Hello, blog pals
As usual, it’s been a short while since I’ve been here. Mainly, I just haven’t been able to do much sewing lately.
But today, let’s talk about a big project which I’m pretty pleased with.
A couple of months ago, I spotted some beautiful faux fur in Remnant Kings; grey, but flecked delicately with the brightest bits of orange, yellow, pink, red, purple. Luxuriously long and super soft.
After getting a few tips off Instagram on how to actually handle the stuff (thanks ladies 🙂 ), I got to work right away.
The chosen pattern was McCall’s M7257, a gift from my mum. I can heartily recommend it if you’re looking for a nice, simple design to use with faux fur.
I decided to go for the short jacket with bracelet sleeves. The only criticism I’d make is that it called for wayyyy more fabric than I actually needed (which is a pretty big deal when you’re spending $$$ on stuff like this). As it stands, I have enough left over to make something else – a stole? A muff? a mad hat? We’ll see.
While I was working, I watched Iris, an awesome documentary about style icon, Iris Apfel. If you haven’t seen it, I recommend a watch for anyone interested in clothes or fashion (most likely you, if you’re reading this!). Given her bundles of brightly coloured furs, it seemed like the right inspiration.
Now, cutting into expensive, and tricky fabric is never something which goes super smoothly for me. I had the fear. If you’re sewing with faux fur and are a bit uncertain, here are a couple of tips which really helped me:
- Always lay the fur face down! It’s almost impossible to cut it furry-side-up
- Be super careful about what way your fur lies. I almost had a hairy moment when fitting my pattern pieces on to the fur and realised one of the arms was going to be upside down
- Trim your edges. Much like working with sequins, the less bumpf you have around your seams, the easier it is to put things together
- Have a hoover handy at all times. My sewing room looked like a massacre in the teddy factory while I was working
- Keep a brush nearby, too!
Once I got going, the jacket came together pretty fast. It’s a nice simple pattern, so it was really just taking a little more time to account for the fur.
One thing which was an issue was deciding what to do with the neckline. Because the pile is so long, it was sticking up and looking a bit crazy once I’d finished. Again, Instagram pals were there to help me out, and a few suggested adding some contrast leather around the neckline.
A few attempts and unpickings later, I had a nice light grey collar and the jacket was done!
So, what’s taken it so long for me to post about it? Pics. We’re in the dark days here in Scotland, and Craig and I also had a trip to Berlin planned for November. What a perfect opportunity to get some great pics, I thought! I could see it all – stomping around Berlin in my fancy fur, hanging out in cocktail bars, posing in front of street art.
When it came to it, I just couldn’t squeeze the jacket into my hand luggage – and we had about five hours after we arrived where I’d be carrying my trusty shoulder bag before we got to the hotel. I was somewhat concerned that the weight of the strap, over that length of time, could potentially damage the fur. So I packed my trusty snood, a hoodie and a my rigel bomber jacket instead.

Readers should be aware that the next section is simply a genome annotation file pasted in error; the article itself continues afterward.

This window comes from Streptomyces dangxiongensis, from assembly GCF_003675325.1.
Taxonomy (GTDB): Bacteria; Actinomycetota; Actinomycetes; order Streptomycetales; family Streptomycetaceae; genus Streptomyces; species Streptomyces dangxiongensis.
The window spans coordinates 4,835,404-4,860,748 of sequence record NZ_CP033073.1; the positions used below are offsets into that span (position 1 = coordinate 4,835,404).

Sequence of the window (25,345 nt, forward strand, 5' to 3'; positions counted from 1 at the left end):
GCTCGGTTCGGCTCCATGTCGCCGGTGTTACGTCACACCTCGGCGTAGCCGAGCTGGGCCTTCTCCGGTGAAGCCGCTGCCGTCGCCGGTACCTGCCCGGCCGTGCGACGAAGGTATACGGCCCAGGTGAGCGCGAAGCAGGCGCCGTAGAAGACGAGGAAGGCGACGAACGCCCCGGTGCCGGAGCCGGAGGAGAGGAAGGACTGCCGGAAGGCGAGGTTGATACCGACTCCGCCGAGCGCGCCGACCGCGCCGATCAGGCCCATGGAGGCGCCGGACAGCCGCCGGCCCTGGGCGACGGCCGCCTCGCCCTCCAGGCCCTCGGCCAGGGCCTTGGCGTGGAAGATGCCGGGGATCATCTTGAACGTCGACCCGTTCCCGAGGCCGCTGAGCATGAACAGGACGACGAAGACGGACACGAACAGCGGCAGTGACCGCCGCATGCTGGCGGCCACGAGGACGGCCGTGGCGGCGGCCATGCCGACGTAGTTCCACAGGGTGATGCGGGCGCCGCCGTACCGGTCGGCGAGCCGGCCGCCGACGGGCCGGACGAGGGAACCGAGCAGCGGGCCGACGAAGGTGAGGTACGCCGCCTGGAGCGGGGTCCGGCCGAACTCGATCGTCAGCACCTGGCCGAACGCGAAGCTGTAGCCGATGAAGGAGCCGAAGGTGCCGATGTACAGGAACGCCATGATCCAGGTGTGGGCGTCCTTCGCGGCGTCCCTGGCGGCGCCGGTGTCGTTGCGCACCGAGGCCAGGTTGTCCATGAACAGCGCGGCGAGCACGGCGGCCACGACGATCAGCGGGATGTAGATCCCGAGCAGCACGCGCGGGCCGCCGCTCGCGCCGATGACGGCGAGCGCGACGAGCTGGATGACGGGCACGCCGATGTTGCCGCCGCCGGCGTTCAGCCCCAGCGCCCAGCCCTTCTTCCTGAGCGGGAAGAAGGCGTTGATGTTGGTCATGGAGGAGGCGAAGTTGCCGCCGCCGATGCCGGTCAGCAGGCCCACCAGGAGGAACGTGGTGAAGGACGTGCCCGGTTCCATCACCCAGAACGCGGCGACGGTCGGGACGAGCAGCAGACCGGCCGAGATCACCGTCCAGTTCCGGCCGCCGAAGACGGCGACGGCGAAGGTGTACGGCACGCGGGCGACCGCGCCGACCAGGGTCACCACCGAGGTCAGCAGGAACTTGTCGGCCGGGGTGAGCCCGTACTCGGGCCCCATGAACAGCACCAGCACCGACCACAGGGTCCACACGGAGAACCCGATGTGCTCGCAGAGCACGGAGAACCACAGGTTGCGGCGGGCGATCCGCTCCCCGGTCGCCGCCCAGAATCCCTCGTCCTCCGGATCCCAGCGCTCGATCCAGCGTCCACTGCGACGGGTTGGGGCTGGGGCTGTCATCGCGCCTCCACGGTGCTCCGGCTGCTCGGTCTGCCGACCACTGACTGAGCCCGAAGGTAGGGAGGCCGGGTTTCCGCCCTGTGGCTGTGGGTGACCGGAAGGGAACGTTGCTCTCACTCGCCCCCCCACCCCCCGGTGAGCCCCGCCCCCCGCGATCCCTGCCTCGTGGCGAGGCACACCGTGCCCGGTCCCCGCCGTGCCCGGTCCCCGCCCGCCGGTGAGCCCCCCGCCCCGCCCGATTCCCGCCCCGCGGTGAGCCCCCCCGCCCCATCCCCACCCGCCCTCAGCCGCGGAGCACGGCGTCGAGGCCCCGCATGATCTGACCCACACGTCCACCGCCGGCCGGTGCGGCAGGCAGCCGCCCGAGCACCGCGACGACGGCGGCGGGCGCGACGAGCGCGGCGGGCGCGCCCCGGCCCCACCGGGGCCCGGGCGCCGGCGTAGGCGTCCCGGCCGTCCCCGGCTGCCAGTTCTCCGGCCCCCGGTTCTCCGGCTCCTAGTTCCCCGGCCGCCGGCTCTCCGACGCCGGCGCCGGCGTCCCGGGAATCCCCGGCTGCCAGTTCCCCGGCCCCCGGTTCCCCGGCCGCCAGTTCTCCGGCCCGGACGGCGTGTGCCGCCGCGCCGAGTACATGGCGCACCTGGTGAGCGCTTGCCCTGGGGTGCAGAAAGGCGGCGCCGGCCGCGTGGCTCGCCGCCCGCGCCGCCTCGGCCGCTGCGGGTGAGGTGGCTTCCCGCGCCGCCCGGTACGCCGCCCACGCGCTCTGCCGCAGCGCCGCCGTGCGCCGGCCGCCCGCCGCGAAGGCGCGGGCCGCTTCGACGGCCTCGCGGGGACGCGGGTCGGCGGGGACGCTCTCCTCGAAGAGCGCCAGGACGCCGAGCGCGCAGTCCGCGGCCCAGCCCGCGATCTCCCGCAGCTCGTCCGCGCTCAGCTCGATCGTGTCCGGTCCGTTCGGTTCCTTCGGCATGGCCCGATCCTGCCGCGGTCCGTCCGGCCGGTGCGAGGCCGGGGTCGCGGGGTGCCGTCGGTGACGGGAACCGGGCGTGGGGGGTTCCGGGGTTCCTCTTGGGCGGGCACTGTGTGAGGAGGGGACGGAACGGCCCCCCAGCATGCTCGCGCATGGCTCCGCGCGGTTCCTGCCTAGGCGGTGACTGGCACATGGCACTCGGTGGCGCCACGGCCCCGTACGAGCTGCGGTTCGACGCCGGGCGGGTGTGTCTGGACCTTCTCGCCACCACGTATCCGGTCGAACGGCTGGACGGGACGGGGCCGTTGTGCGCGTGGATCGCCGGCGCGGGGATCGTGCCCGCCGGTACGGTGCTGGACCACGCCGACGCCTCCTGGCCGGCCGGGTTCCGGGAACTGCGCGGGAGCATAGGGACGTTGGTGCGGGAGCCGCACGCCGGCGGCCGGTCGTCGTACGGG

Now, this year has been pretty amazing for trips and my friend had suggested a quick jaunt to Copenhagen before Christmas. This time, I only had about half an hour for potential jacket damage – and I knew the temperature was around four degrees – so the jacket was coming.
One of the places I most wanted to visit was the Louisiana gallery, which is just over half an hour away from Copenhagen, up the coast. Due to the cold, we had a pretty free reign of the sculpture garden. It’s a total treat, with pieces by (among others) Henry Moore, Joan Miro, Richard Serra and Jean Dubuffet.
Here are a couple of my favourites, which I managed to sneak a jacket shot into as well:
While we were there, there was an exhibition of work by Yayoi Kusama. I’ve loved her installations for a long time and to get to actually visit some was really exciting.
Her polka-dotted rooms, mirrors and light displays are supposed to give you a feeling of what it’s like to be inside her imagination; you’re immersed in her work. It can be quite overwhelming, but it’s beautiful as well.
We were proper tourists, soaking up some of the sites – palaces, towers, the shopping streets and the many, many Christmas markets.
The jacket is super snuggly, I think because the fur is so long and thing. It made the perfect accessory for exploring Copenhagen; the most Christmassy place I’ve ever been, and a little gem of a place. I already want to go back! Here’s a few bonus pics.
The collar isn’t actually wonky, but it was sitting that way for the pic, of course. I used fur hooks as fasteners, but I might play about to see if there’s something which would make it a little more secure.
So I think for the moment I can’t promise to be more than hit or miss in terms of posting and I might fall off the blogging radar again soon.
In the meantime, I wish you a super Christmas (should you celebrate Christmas), and a happy new year, and thanks for reading!